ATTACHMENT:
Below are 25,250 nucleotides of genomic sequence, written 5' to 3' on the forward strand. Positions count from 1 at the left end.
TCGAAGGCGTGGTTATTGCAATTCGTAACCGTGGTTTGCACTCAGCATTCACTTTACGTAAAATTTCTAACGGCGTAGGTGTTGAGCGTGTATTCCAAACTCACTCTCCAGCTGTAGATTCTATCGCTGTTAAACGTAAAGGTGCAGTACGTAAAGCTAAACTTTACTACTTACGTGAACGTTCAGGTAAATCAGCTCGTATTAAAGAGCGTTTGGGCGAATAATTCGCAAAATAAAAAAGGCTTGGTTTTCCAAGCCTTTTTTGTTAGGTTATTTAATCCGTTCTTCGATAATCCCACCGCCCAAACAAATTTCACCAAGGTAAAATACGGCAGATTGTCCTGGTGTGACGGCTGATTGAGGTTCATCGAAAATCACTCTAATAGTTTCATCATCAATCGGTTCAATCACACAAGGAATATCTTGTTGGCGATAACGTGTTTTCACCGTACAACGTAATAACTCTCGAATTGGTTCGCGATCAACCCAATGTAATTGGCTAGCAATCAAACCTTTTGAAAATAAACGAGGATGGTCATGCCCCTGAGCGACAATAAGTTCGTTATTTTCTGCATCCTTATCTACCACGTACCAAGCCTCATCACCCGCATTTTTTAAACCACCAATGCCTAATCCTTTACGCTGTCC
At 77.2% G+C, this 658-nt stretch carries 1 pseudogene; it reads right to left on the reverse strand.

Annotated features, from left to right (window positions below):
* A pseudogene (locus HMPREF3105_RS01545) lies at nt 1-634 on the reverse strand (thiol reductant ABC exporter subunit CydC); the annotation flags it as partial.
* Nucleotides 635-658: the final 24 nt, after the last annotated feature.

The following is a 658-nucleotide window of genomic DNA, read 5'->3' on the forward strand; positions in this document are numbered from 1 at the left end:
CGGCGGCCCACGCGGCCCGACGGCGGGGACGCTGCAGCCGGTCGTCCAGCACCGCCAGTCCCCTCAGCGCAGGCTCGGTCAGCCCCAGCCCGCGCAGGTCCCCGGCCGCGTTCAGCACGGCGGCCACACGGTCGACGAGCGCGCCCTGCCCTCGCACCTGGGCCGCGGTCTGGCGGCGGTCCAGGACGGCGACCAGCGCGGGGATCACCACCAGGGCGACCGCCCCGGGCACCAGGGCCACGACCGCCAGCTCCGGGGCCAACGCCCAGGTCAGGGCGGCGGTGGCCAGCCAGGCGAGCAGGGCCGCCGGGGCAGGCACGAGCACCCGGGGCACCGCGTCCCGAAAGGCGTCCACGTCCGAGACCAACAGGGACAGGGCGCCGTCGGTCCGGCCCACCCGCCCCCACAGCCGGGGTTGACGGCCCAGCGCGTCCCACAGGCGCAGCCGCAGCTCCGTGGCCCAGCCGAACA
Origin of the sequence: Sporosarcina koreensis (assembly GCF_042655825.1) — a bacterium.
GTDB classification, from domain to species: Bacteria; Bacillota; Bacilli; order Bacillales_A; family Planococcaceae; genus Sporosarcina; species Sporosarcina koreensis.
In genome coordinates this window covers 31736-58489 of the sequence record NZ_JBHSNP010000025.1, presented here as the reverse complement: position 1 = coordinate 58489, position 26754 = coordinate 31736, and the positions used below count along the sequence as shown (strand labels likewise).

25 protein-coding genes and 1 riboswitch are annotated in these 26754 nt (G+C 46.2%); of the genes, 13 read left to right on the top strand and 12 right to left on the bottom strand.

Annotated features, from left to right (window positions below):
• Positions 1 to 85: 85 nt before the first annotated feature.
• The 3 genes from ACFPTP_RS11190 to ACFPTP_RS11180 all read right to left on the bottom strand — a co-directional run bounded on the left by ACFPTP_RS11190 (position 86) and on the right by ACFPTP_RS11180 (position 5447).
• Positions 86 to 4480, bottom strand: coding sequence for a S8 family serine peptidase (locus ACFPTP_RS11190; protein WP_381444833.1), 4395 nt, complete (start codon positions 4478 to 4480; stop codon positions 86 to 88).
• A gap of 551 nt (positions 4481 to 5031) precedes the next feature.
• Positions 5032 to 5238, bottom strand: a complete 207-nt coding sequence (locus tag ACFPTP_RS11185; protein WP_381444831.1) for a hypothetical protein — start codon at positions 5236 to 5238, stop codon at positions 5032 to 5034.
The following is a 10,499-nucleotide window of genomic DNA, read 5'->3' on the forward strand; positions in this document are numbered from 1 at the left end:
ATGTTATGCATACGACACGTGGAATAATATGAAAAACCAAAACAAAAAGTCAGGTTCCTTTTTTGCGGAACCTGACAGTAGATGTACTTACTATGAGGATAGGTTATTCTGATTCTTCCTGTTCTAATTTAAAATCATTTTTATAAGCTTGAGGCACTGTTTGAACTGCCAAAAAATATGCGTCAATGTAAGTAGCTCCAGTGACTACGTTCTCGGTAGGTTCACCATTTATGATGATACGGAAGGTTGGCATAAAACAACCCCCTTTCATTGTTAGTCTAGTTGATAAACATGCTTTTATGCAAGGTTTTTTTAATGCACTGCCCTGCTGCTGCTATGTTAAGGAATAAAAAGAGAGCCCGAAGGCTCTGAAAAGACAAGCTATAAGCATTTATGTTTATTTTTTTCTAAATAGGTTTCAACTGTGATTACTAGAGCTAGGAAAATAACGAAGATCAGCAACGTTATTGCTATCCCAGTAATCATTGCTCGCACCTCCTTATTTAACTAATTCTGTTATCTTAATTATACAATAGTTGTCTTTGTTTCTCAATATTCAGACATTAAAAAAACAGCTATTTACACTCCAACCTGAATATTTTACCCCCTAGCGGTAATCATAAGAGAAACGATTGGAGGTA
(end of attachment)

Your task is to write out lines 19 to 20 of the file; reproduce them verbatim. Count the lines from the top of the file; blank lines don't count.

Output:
The following is a 10,499-nucleotide window of genomic DNA, read 5'->3' on the forward strand; positions in this document are numbered from 1 at the left end:
ATGTTATGCATACGACACGTGGAATAATATGAAAAACCAAAACAAAAAGTCAGGTTCCTTTTTTGCGGAACCTGACAGTAGATGTACTTACTATGAGGATAGGTTATTCTGATTCTTCCTGTTCTAATTTAAAATCATTTTTATAAGCTTGAGGCACTGTTTGAACTGCCAAAAAATATGCGTCAATGTAAGTAGCTCCAGTGACTACGTTCTCGGTAGGTTCACCATTTATGATGATACGGAAGGTTGGCATAAAACAACCCCCTTTCATTGTTAGTCTAGTTGATAAACATGCTTTTATGCAAGGTTTTTTTAATGCACTGCCCTGCTGCTGCTATGTTAAGGAATAAAAAGAGAGCCCGAAGGCTCTGAAAAGACAAGCTATAAGCATTTATGTTTATTTTTTTCTAAATAGGTTTCAACTGTGATTACTAGAGCTAGGAAAATAACGAAGATCAGCAACGTTATTGCTATCCCAGTAATCATTGCTCGCACCTCCTTATTTAACTAATTCTGTTATCTTAATTATACAATAGTTGTCTTTGTTTCTCAATATTCAGACATTAAAAAAACAGCTATTTACACTCCAACCTGAATATTTTACCCCCTAGCGGTAATCATAAGAGAAACGATTGGAGGTA